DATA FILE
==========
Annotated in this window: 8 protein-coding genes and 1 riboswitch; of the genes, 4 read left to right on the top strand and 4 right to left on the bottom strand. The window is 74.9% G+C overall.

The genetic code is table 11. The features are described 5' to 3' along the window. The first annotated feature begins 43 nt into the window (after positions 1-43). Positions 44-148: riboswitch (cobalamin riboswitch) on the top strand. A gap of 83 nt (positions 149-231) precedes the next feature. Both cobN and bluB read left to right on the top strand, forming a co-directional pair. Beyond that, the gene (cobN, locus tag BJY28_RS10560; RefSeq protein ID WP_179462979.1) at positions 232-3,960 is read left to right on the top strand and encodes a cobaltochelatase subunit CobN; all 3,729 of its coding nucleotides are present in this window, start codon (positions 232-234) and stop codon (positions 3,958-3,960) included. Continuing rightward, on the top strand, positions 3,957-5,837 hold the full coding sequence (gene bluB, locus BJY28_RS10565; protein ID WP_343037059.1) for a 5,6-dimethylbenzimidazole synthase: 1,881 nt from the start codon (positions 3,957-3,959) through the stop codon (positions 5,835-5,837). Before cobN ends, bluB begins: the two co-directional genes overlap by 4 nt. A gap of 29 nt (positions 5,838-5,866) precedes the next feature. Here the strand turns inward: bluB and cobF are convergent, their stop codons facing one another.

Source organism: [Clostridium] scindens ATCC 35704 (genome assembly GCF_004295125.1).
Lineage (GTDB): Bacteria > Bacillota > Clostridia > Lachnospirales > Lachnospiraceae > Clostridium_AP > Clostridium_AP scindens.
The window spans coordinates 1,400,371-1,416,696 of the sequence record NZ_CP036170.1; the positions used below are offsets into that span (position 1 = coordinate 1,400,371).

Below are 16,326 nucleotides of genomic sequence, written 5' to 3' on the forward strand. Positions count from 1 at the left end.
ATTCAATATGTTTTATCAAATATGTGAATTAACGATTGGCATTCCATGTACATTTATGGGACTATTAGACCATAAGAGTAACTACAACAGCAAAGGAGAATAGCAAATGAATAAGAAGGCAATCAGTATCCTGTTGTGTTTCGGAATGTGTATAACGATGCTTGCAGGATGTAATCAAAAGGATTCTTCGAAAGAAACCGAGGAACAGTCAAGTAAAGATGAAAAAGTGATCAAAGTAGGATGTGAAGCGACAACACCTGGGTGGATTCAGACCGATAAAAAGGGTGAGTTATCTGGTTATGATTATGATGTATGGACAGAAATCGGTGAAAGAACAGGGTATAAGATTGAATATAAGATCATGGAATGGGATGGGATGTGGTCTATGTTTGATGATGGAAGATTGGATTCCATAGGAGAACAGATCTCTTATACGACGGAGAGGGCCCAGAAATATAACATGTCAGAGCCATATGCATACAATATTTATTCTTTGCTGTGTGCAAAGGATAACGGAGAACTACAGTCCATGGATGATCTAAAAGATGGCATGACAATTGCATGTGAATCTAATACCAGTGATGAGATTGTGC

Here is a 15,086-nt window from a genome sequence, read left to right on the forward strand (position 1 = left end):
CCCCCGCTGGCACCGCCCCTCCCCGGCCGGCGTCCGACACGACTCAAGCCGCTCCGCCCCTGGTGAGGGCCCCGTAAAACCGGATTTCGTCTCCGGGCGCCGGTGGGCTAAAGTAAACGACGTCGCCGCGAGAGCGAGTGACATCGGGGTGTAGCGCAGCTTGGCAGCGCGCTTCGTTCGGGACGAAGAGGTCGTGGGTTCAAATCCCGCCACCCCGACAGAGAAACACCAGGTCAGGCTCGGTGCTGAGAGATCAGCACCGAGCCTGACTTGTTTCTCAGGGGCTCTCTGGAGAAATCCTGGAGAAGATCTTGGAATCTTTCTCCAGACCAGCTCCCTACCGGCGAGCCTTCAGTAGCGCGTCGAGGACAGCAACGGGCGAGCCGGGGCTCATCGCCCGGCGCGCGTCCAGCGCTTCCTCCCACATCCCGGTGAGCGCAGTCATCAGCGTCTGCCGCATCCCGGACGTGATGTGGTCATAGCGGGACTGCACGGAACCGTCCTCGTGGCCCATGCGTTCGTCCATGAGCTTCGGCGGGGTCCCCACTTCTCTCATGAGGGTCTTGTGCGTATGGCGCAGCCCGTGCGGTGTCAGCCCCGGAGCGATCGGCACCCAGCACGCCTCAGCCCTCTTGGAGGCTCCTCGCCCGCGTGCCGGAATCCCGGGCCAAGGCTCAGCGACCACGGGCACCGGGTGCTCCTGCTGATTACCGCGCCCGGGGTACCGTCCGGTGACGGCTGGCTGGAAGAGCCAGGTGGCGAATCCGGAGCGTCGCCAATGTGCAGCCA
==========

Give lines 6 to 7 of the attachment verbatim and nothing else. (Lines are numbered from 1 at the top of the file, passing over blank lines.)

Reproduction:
Below are 16,326 nucleotides of genomic sequence, written 5' to 3' on the forward strand. Positions count from 1 at the left end.
ATTCAATATGTTTTATCAAATATGTGAATTAACGATTGGCATTCCATGTACATTTATGGGACTATTAGACCATAAGAGTAACTACAACAGCAAAGGAGAATAGCAAATGAATAAGAAGGCAATCAGTATCCTGTTGTGTTTCGGAATGTGTATAACGATGCTTGCAGGATGTAATCAAAAGGATTCTTCGAAAGAAACCGAGGAACAGTCAAGTAAAGATGAAAAAGTGATCAAAGTAGGATGTGAAGCGACAACACCTGGGTGGATTCAGACCGATAAAAAGGGTGAGTTATCTGGTTATGATTATGATGTATGGACAGAAATCGGTGAAAGAACAGGGTATAAGATTGAATATAAGATCATGGAATGGGATGGGATGTGGTCTATGTTTGATGATGGAAGATTGGATTCCATAGGAGAACAGATCTCTTATACGACGGAGAGGGCCCAGAAATATAACATGTCAGAGCCATATGCATACAATATTTATTCTTTGCTGTGTGCAAAGGATAACGGAGAACTACAGTCCATGGATGATCTAAAAGATGGCATGACAATTGCATGTGAATCTAATACCAGTGATGAGATTGTGC